can show circumstances warrant an extension. A three month extension is
automatically granted if the judge applies any medida sustitutiva in lieu of pre-trial detention.
Generally, the prosecutor plays a much more active role in the investigation than in the United States. He or she interviews witnesses and closely directs the activities of the police. Most police do not have the resources or expertise to participate substantially in the investigation process. The role of the court in the investigation is limited to supervising the process and authorizing searches, seizures, and arrest warrants.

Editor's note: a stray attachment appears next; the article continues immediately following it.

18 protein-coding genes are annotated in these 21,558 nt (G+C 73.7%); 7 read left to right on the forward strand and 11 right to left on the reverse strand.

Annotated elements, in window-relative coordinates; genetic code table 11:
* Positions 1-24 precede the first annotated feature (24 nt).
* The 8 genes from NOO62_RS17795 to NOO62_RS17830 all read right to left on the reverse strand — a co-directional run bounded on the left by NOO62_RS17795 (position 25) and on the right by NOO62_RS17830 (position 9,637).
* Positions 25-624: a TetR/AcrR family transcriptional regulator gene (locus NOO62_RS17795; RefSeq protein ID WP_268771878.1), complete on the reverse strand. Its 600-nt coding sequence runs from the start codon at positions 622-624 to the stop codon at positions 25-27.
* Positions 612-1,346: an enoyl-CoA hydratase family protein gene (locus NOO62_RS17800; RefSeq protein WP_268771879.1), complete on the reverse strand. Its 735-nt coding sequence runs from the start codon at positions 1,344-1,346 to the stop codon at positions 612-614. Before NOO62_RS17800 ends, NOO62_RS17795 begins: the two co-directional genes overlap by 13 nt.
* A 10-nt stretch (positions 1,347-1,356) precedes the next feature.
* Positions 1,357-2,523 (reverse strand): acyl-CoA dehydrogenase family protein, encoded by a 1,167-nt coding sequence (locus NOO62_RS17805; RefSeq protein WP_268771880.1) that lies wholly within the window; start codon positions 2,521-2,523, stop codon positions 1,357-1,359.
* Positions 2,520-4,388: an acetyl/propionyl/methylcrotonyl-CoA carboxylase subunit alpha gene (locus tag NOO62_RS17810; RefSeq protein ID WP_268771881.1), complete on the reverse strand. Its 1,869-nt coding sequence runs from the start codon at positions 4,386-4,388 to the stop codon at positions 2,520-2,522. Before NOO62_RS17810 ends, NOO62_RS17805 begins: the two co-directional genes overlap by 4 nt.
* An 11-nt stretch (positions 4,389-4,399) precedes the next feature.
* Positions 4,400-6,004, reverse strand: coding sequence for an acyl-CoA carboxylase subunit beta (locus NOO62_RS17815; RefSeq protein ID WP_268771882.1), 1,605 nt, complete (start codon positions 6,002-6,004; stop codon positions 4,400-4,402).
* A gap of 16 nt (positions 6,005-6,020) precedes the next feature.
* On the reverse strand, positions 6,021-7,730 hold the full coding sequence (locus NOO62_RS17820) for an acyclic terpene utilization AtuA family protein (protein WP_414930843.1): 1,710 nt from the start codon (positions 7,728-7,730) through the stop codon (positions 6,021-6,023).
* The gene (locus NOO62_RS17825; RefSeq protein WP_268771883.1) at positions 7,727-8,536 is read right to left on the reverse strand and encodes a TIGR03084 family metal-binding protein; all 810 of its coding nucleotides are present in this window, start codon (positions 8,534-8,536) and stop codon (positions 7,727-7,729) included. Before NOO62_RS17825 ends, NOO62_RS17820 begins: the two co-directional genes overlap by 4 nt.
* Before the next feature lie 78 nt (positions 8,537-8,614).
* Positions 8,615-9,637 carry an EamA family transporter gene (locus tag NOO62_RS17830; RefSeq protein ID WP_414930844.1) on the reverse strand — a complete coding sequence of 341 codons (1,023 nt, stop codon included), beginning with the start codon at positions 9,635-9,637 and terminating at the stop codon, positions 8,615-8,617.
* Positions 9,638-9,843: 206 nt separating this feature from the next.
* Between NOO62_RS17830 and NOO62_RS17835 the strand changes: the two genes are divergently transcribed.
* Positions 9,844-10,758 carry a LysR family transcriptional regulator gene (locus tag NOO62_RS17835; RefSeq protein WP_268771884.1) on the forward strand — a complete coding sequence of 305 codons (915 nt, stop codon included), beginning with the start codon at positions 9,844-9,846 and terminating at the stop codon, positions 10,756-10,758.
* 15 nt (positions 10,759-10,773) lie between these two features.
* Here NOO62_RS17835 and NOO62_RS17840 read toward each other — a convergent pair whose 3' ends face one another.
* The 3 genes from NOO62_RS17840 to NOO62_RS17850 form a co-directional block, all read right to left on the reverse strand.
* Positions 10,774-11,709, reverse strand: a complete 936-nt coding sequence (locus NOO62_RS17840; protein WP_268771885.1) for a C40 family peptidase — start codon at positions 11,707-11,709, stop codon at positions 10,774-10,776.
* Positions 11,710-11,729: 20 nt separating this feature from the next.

- Fase Intermedia. The fase intermedia is equivalent to the probable cause phase in the United States and determines whether the case will proceed to oral trial. In the fase intermedia, a hearing is conducted before a judge. The prosecution must present evidence of grounds for trial. The defense attorney has the opportunity to contest the investigation and seek the exclusion of illegally obtained evidence or coerced statements. At the conclusion of the proceeding, the judge will issue a written opinion ordering that the defendant proceed to trial or that the case be stayed (sobreseer) or provisionally closed (clausura provisional del proceso).